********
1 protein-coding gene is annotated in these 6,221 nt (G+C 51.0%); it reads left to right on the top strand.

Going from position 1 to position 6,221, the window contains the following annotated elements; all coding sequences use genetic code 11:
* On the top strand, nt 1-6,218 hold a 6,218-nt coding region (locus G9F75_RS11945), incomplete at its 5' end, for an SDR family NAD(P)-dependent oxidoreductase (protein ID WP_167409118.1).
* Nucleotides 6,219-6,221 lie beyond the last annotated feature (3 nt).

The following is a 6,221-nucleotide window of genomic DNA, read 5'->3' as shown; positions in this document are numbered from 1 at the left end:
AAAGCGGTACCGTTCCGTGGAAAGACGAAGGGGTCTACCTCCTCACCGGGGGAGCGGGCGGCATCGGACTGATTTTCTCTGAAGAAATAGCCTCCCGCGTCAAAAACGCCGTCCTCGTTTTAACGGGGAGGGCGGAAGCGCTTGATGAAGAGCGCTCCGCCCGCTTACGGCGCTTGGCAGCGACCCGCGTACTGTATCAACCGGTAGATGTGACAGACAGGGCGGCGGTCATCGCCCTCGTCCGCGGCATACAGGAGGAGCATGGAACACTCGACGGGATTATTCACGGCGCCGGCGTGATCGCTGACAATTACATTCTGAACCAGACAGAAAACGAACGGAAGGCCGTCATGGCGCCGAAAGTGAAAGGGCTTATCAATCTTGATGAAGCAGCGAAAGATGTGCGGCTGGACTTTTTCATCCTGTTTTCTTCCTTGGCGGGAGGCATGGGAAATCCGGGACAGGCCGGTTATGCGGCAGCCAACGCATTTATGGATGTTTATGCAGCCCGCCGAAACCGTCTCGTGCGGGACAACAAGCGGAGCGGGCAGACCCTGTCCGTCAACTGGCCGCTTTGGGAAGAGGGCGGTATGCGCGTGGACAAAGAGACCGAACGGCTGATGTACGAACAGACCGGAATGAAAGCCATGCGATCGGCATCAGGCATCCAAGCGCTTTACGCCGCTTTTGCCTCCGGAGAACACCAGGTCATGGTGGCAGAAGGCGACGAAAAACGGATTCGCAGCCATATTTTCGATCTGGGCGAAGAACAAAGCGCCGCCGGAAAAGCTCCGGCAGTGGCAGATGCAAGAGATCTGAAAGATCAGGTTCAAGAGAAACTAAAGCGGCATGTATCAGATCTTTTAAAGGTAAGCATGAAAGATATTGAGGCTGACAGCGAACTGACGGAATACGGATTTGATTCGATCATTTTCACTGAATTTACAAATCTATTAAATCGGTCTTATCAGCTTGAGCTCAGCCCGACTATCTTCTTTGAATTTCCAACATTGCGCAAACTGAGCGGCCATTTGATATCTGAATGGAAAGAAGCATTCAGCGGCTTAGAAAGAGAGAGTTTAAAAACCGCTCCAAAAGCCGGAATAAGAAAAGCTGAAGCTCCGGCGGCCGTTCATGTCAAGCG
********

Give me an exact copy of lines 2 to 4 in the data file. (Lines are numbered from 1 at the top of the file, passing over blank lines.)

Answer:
Going from position 1 to position 6,221, the window contains the following annotated elements; all coding sequences use genetic code 11:
* On the top strand, nt 1-6,218 hold a 6,218-nt coding region (locus G9F75_RS11945), incomplete at its 5' end, for an SDR family NAD(P)-dependent oxidoreductase (protein ID WP_167409118.1).
* Nucleotides 6,219-6,221 lie beyond the last annotated feature (3 nt).